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Columns

September 21, 2012

Column: H.G. Wells launched our love of science fiction

Dale McFeatters

Few foreign writers have influenced American popular culture as much as Herbert George Wells, who would be celebrating his 146th birthday this week if only he’d actually built a time machine rather than simply written about one.

Americans have made uncounted billions from the vast science fiction industry that he — more than anyone else — created.

Wells was born Sept. 21, 1866, to a blue-collar family in the small English village of Bromley, near London. He learned to love fiction while bedridden at age 7 with a broken leg. He won a scholarship to the Normal School of Science, now the Royal Academy of Science, and studied under the famed biologist Thomas Henry Huxley.

Like many writers, Wells was dogged by poverty. But his fortunes improved in 1895 with the publication of his first novel, “The Time Machine,” a vision of a not-too-optimistic future for humanity. It was an immediate sensation.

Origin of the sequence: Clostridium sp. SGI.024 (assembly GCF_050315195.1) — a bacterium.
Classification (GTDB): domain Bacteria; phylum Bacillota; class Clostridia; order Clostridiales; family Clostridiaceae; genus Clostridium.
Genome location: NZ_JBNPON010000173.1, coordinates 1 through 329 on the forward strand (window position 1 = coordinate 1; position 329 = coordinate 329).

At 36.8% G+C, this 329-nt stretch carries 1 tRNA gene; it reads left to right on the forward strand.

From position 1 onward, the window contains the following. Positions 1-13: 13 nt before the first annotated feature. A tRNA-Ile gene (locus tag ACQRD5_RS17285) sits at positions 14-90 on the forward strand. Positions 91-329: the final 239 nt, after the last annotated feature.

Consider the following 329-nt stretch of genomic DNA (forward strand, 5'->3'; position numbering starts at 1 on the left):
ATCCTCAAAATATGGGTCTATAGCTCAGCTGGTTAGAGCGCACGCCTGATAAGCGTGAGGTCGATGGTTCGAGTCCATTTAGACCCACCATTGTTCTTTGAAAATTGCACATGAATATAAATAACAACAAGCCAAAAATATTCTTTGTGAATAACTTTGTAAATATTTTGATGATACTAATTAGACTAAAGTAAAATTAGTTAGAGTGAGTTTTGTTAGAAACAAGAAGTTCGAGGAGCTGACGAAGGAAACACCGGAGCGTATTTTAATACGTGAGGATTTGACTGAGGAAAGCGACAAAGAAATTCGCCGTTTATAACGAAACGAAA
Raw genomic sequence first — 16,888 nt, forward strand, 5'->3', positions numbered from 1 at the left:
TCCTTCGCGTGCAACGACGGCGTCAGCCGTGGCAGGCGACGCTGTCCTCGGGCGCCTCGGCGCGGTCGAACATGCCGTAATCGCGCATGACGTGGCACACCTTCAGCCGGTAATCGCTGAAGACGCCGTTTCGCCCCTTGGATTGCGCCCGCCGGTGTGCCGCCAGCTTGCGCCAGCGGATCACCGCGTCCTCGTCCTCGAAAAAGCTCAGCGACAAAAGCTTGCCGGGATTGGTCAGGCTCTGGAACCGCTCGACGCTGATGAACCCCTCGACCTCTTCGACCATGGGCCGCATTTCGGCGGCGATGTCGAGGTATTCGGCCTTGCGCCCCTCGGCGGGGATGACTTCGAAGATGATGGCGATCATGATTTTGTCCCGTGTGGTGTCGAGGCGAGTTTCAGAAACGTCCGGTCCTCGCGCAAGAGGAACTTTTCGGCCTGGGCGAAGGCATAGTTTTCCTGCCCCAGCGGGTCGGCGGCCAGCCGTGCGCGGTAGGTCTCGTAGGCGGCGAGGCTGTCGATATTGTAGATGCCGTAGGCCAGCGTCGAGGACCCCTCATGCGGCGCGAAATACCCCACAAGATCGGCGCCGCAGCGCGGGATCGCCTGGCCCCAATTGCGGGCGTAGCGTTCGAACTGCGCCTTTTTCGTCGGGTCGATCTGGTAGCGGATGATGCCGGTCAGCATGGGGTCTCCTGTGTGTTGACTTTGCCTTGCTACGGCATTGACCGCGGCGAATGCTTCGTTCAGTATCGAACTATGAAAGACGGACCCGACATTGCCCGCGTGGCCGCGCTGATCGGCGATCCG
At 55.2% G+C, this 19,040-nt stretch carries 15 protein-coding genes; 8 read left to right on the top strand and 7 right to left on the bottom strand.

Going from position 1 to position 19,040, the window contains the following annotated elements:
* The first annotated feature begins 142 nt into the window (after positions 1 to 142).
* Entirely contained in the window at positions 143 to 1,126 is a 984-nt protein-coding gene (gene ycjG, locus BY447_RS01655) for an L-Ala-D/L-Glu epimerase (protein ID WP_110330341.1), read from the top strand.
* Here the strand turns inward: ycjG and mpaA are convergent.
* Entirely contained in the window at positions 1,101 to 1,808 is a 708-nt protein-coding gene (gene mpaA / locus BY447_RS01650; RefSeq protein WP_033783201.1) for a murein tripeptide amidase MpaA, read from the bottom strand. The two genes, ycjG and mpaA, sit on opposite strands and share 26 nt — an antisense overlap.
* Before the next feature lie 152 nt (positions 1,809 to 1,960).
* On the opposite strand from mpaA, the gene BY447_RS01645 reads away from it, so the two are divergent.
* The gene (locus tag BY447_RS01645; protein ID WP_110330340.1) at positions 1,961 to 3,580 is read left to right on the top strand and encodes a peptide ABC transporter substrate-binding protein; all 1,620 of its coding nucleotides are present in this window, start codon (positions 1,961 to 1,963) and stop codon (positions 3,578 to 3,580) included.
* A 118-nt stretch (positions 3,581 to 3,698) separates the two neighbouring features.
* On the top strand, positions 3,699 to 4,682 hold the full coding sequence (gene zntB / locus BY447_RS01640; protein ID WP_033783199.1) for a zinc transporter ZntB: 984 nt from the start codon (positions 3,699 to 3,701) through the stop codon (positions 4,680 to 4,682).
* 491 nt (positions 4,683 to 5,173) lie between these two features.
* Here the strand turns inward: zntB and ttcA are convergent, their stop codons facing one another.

In rapid succession, Wells produced other classics like “The Island of Dr. Moreau,” “The Invisible Man,” “First Men in the Moon” and, in 1898, his masterwork, “The War of the Worlds.”

Google three years ago celebrated Wells’ birthday by depicting on its search page a flying saucer hovering over a farmland dotted with crop circles.

Dale McFeatters writes for the Scripps Howard News Service.

The Internet giant issued the mysterious numbers “51.327629, -0.5616088” — the geographic coordinates for the small village where Wells’ Martians first landed.

Although he was a serious social commentarist who authored more than 100 books, Wells’ lasting legacy was the popularization of science fiction as a serious art form.

Today, about a third of Hollywood’s top-grossing movies have sci-fi themes, as do many of our top-grossing novels. Almost all of Wells’ major novels were produced into major films, although it’s James Cameron’s 2009 sci-fi blockbuster “Avatar” that holds the record as the world’s top-grossing film with receipts topping $2.8 billion.

Actor and movie director Orson Welles famously interviewed Wells in 1940, six years before his death, and joked about the panic his radio production of “The War of the Worlds” produced two years earlier.

“Are you sure there was such a panic in America or wasn’t it your Halloween fun?” Wells asked.

Happy 146th birthday, Mr. Wells.

Dale McFeatters writes for the Scripps Howard News Service.

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